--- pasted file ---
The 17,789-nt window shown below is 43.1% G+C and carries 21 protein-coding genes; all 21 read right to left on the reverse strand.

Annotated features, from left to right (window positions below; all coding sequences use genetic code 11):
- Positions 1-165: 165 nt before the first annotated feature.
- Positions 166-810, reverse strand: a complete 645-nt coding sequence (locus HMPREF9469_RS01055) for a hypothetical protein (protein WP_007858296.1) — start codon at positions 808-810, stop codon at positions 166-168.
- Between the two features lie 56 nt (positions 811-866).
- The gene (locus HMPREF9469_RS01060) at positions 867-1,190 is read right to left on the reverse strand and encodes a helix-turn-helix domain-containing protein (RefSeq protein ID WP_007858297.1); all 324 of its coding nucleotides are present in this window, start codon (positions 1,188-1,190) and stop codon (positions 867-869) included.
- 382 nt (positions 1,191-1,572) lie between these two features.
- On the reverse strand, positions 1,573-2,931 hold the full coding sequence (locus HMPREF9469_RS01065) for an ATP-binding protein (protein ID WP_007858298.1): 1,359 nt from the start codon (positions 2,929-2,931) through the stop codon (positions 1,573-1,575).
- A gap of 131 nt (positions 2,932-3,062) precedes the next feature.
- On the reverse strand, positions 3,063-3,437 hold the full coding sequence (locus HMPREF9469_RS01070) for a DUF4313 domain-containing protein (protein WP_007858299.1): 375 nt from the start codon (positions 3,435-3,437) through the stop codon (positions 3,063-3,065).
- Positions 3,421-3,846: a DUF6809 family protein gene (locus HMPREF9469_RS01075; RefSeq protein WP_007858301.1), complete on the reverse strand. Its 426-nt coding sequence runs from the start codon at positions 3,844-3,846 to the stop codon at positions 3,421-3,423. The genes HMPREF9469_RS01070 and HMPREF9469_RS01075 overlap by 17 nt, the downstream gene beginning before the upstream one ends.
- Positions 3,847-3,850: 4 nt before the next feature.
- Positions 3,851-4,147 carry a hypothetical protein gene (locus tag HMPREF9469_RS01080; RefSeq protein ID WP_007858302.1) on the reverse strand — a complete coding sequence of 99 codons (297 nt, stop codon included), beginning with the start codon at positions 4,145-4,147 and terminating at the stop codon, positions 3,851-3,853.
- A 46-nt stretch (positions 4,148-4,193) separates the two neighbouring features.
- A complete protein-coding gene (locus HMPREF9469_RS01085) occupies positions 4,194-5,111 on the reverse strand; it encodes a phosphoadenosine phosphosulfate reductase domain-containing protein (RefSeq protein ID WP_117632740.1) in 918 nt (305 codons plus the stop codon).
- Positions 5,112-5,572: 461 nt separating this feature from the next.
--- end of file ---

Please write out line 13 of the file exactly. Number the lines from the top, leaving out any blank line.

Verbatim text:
- Positions 3,851-4,147 carry a hypothetical protein gene (locus tag HMPREF9469_RS01080; RefSeq protein ID WP_007858302.1) on the reverse strand — a complete coding sequence of 99 codons (297 nt, stop codon included), beginning with the start codon at positions 4,145-4,147 and terminating at the stop codon, positions 3,851-3,853.